Wednesday, March 23, 2005

A few things on Terri:

  • I have read the 11th Circuit court's opinion and dissent and find the dissent much more persuasive, but then I'm biased, right? (opinion also here) Anyway, one of the most disingenuous points made by the two person majority can be found in footnote 1:
    Our dissenting colleague says that “the denial of Plaintiffs’ request for an injunction frustrates Congress’s intent, which is to maintain the status quo.” Dissenting Op. at __. The status quo is that Mrs. Schiavo is not receiving nutrition and hydration....
  • While the Federal District Court Judge James D. Whittemore was a Clinton appointee, Ed Carnes one of the two judges on the Court of Appeals was a Bush I appointee (and blocked by the Democrats, initially, see here). The dissent was authored by Charles Wilson, a Notre Dame grad and Clinton appointee. The other Circuit Court Judge, (Ms.) Frank M. Hall, was a Clinton appointee.
  • I recommend reading the special guardian ad litem's ("GAL") report, which can be found here. For those of us who support Terri's life, it is not favorable, but it does provide good solid background.
  • Read "My Last Visit with Terri Schiavo" by Barbara Weller, an attorney who represents Terri's parents, Bob and Mary Schindler.
  • Other worthy reading NRO interview with Prof. George;
Finally, doesn't death by starvation seem really, really cruel? And, umm, unusual? I mean why not just give her a lethal injection and be done with it? Mr. Bradley addresses the active/inactive fiction that the cult(ure) of death advocates are using to wash their hands and keep their conscience clean.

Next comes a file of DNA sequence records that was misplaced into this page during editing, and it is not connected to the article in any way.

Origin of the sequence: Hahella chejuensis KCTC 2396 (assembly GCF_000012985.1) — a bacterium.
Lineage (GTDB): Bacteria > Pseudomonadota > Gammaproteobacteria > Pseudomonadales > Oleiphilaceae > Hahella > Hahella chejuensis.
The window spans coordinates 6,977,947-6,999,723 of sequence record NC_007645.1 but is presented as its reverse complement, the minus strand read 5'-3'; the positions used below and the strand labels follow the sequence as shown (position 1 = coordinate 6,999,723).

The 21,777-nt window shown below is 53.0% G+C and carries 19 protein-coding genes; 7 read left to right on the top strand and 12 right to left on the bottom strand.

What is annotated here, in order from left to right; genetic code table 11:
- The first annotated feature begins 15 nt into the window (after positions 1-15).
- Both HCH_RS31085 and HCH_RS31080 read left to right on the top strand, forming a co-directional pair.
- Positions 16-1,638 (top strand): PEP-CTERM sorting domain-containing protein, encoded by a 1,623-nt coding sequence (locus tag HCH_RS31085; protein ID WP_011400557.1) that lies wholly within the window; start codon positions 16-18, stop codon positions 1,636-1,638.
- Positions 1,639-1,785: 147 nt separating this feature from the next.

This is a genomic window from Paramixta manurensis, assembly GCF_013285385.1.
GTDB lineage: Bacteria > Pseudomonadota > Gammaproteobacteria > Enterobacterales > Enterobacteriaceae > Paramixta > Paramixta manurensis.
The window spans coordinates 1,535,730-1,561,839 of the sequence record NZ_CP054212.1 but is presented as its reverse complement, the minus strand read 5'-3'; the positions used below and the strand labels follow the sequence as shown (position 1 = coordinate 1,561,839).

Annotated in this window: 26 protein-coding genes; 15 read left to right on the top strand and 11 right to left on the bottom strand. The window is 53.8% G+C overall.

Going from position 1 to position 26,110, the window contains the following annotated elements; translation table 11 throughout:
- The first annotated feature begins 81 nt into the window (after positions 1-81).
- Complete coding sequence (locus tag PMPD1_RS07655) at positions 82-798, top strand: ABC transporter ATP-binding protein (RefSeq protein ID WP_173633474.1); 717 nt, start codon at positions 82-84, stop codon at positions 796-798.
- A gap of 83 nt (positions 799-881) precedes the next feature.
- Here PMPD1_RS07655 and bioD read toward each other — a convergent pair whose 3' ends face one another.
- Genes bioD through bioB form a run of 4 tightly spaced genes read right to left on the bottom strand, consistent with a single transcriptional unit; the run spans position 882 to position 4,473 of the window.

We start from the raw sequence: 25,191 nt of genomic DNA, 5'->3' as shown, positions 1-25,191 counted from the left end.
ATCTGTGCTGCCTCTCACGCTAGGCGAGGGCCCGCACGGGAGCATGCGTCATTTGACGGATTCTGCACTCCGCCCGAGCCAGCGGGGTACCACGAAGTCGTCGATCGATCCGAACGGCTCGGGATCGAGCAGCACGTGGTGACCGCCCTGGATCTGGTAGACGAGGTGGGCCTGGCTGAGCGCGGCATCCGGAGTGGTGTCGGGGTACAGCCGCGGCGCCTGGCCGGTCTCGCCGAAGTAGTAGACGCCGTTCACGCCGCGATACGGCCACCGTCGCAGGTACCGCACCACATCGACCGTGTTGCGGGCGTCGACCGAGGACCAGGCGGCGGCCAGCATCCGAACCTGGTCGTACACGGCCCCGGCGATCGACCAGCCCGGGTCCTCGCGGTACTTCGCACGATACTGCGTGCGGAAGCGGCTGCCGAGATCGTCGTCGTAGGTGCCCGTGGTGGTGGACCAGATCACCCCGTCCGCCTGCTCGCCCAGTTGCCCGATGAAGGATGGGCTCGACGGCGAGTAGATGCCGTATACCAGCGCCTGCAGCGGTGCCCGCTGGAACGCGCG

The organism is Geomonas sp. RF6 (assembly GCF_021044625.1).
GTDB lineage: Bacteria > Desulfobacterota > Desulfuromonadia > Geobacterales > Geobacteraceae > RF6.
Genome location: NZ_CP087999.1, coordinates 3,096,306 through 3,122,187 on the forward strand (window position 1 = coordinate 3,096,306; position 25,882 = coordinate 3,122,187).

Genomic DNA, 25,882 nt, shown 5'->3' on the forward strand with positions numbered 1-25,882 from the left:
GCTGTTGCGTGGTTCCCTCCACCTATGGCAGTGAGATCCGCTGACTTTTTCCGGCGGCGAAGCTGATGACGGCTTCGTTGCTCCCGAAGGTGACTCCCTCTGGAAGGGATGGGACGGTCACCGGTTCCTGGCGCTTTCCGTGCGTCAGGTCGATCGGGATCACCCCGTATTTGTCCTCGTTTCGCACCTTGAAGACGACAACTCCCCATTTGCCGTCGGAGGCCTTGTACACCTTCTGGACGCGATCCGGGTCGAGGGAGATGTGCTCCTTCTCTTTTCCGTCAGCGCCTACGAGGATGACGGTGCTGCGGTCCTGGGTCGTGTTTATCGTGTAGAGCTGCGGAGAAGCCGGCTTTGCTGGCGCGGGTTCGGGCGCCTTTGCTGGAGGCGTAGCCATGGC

You wouldn't treat a dog like this...

Tuesday, March 22, 2005

Heh. (via Captain Yip).
I dissent. Think of me as the nine and three-quarters justice:

BROWN V. PAYTON (03-1039)
346 F.3d 1204, reversed.

At the beginning of this month, the court in a clear case of judicial overreach, struck down all death sentences imposed on minors. Roper v. Simmons. Apparently wanting to show that he was not a cheese-eating surrender monkey (audio), Justice Kennedy, of Rubicon fame, upheld a sentence of death after the prosecutor repeatedly lied to the jurors about what could and could not be considered as mitigation in the penalty phase of the case.

Specifically, as Kennedy himself notes,

In his closing, the prosecutor offered jurors his opinion that factor (k) did not allow them to consider anything that happened “after the [crime] or later.” Id., at 68. The parties do not now dispute that this was a misstatement of law.
One must see the dissenting opinion by Justice Souter to see how persistent and egregious this "misstatement of law" was. See § II.

It could be that the jury could have come back with the exact same sentence, even if the prosecutor hadn't lied to the jury, but we will never know. For the Court today has held that a prosecutor, the agent of the state, can mislead a jury in a capital case and allow him to trick that jury into thinking it must disregard all mitigating behavior following the crime.

What is surprising is that he didn't cite to well-settled law in places such as Cuba, North Korea, Saudi Arabia and Vietnam.

Ahh, the sweet mysteries of life.